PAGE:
In the recent past, spaceborne geodetic sensors, designed for a variety of different purposes, have established themselves as valuable tools for hydrological, oceanographic, and cryospheric applications.
Radar satellite altimetry, originally aiming at oceanography and geodesy, has demonstrated its potential to act as virtual lake and river gauges. And future missions e.g. Sentinel 3, will be able to overcome the current limitations of spatial and temporal resolution.
Moreover, the exciting possibility of surface water extent monitoring using satellite imagery data (optical and SAR) raises the hope to better capture surface water variations and obtain a better overview about the hydrological behavior at continental scales.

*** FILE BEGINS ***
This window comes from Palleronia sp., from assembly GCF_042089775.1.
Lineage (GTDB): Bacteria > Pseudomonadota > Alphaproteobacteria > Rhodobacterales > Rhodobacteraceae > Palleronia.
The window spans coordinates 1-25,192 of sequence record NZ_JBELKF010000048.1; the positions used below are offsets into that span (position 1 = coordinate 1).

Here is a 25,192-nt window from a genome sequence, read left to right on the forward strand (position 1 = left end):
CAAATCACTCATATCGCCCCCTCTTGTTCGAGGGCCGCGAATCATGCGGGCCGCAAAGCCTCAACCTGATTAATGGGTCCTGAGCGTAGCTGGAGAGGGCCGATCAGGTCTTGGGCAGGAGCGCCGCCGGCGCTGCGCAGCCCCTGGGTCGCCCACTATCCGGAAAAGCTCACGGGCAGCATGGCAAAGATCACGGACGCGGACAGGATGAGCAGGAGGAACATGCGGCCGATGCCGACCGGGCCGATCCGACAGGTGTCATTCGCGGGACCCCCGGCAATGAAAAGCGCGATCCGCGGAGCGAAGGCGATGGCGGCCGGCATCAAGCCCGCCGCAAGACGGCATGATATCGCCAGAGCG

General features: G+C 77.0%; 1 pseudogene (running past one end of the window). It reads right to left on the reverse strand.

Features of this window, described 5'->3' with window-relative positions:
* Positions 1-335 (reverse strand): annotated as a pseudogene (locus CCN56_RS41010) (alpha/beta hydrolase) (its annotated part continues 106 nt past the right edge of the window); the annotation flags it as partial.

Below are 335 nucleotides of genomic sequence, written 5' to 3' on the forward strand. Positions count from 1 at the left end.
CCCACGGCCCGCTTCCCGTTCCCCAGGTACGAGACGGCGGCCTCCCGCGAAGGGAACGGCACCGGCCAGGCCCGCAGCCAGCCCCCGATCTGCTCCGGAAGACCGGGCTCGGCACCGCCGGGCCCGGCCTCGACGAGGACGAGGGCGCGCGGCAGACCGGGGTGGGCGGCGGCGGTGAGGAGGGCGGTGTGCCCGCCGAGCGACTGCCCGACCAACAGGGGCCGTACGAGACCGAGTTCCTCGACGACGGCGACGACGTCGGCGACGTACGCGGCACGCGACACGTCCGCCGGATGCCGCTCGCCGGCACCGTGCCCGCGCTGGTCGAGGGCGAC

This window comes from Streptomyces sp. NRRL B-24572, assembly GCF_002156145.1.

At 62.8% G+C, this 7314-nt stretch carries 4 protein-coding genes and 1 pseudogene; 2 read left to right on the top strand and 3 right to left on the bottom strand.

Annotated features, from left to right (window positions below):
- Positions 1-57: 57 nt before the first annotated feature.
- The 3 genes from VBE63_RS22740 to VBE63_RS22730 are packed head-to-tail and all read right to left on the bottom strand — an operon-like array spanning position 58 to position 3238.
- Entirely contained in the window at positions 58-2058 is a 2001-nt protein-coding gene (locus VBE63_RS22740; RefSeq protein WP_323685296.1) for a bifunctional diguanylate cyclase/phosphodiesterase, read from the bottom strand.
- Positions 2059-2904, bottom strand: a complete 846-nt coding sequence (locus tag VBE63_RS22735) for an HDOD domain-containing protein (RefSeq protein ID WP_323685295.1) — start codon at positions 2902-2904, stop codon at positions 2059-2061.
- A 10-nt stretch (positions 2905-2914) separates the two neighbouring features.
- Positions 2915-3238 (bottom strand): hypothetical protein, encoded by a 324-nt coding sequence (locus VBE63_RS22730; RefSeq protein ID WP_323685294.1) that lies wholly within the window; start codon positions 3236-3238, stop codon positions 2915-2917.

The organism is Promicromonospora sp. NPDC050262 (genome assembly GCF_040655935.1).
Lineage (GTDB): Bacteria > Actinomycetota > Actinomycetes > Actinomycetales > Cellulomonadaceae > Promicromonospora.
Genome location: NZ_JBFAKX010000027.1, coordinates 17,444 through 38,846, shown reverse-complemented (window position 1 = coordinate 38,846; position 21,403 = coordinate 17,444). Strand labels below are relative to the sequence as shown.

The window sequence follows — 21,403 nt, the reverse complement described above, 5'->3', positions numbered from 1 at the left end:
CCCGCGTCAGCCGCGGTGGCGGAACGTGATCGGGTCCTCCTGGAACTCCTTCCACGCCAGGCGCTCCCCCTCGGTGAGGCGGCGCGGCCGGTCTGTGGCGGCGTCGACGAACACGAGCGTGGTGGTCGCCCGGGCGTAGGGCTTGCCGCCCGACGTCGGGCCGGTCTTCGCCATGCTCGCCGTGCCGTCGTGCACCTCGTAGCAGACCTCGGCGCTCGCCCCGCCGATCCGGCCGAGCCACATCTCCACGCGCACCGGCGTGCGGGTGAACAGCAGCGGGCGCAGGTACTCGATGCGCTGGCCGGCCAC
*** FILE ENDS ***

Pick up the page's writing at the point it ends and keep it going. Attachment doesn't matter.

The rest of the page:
The ubiquity of Global Navigation Satellite Systems (GNSS) also provides a wealth of information on several components of the terrestrial water cycle. GNSS-based atmospheric sounding operationally monitors tropospheric water vapour content; GNSS-network deformation reflects amongst others loading effects from hydrological, cryospheric and atmospheric changes; and GNSS-reflectometry aims to measure both water-level heights and soil moisture.
The satellite mission GRACE provided a fundamentally new remote sensing tool for a wide spectrum of Earth science applications. Measuring changes in the Earth's gravitational field from space, it is able to monitor mass changes, related to changes in the ocean and the global hydrological cycle. Although the spatial resolution is still limited for such purposes, the mission has opened up new ways to strongly constrain the hydrological cycle at continental scales.
This session solicits contributions that demonstrate applications of spaceborne geodetic sensors, e.g. satellite altimetry, satellite imagery, GRACE, GNSS, SAR and InSAR, for hydro-geodesy, oceanography, and cryospheric applications.